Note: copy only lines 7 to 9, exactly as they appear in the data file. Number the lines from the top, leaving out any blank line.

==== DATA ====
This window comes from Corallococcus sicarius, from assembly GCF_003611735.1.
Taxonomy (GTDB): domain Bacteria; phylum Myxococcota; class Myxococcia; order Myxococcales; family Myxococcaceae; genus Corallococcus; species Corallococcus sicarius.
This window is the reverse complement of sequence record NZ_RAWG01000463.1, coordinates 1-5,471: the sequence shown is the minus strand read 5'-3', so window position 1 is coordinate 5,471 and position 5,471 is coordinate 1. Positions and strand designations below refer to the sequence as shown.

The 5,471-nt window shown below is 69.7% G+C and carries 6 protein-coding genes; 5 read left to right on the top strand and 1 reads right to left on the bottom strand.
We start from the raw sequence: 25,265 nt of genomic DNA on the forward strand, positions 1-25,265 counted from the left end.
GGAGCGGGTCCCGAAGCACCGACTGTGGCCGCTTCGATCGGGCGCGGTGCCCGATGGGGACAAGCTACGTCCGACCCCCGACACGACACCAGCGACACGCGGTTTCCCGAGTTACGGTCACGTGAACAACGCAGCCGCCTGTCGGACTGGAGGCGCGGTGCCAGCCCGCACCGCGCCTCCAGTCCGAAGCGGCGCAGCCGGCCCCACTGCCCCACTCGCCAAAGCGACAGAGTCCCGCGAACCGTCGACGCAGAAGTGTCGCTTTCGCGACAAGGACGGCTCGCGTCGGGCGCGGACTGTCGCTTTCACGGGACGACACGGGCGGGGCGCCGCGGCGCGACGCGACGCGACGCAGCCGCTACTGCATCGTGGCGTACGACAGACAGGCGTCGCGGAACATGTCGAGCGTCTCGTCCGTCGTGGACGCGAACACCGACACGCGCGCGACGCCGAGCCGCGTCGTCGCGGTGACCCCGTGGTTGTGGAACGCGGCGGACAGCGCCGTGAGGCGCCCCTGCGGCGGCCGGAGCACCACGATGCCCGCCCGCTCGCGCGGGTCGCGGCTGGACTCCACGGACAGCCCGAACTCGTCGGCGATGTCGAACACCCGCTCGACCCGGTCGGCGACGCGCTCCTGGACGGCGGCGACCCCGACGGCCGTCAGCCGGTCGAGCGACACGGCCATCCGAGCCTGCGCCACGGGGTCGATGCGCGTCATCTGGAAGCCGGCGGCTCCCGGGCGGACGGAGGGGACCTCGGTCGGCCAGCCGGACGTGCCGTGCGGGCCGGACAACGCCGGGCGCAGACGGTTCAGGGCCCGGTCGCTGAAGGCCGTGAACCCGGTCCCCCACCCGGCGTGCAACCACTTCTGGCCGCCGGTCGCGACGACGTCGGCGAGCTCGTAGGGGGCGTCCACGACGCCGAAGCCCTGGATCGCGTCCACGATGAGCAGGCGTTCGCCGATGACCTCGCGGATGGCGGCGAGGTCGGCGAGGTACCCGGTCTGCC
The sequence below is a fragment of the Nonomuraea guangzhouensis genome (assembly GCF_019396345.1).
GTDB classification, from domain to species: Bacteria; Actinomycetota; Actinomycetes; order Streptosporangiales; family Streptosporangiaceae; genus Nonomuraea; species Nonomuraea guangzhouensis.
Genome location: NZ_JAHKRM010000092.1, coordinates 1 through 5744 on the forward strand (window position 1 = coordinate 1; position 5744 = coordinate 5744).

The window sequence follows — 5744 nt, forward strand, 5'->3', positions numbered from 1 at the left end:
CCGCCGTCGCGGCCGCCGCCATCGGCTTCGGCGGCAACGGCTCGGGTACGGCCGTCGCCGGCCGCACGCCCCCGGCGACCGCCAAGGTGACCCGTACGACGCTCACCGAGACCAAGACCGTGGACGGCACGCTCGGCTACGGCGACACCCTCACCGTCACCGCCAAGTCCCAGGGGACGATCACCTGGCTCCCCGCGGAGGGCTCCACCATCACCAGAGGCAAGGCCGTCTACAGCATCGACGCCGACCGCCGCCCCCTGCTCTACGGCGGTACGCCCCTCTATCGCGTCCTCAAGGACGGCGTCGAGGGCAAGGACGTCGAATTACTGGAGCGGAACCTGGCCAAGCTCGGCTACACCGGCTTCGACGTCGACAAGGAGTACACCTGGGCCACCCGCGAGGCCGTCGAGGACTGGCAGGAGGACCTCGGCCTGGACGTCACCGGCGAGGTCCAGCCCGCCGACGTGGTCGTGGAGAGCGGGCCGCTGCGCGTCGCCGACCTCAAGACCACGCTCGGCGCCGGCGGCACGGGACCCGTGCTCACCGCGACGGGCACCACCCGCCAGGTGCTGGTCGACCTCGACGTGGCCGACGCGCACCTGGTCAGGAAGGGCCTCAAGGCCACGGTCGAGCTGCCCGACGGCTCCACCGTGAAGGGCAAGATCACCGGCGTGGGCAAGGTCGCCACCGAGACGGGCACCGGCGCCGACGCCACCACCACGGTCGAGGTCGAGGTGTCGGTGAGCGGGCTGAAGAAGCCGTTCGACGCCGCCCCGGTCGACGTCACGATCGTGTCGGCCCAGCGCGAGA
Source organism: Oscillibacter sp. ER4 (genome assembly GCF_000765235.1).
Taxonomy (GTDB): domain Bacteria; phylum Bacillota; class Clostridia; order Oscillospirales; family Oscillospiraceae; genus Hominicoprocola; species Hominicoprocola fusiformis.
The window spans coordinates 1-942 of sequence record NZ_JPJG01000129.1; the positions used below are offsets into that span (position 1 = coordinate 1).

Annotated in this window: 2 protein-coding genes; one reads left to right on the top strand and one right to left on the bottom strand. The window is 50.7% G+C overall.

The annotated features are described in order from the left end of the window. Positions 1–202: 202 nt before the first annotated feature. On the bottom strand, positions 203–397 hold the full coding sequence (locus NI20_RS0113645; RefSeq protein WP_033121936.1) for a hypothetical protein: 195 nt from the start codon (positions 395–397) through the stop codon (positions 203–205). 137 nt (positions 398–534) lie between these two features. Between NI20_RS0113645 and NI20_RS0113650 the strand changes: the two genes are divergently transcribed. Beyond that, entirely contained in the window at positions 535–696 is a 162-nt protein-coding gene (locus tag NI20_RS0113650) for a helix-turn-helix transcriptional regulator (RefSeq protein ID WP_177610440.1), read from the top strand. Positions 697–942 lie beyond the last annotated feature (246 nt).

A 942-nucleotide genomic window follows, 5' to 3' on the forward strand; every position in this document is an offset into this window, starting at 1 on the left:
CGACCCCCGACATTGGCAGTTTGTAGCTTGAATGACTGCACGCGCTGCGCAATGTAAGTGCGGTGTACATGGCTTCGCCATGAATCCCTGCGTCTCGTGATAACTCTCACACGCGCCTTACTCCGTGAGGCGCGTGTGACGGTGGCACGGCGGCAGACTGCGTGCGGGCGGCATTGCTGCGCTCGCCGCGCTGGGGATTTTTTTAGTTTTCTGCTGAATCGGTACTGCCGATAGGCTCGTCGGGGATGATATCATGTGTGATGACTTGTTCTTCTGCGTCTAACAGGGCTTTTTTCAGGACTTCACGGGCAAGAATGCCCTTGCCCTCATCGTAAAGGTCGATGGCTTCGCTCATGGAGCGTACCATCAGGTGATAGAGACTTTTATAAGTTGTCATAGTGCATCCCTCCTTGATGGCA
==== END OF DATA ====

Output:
The sequence below is a fragment of the Nonomuraea guangzhouensis genome (assembly GCF_019396345.1).
GTDB classification, from domain to species: Bacteria; Actinomycetota; Actinomycetes; order Streptosporangiales; family Streptosporangiaceae; genus Nonomuraea; species Nonomuraea guangzhouensis.
Genome location: NZ_JAHKRM010000092.1, coordinates 1 through 5744 on the forward strand (window position 1 = coordinate 1; position 5744 = coordinate 5744).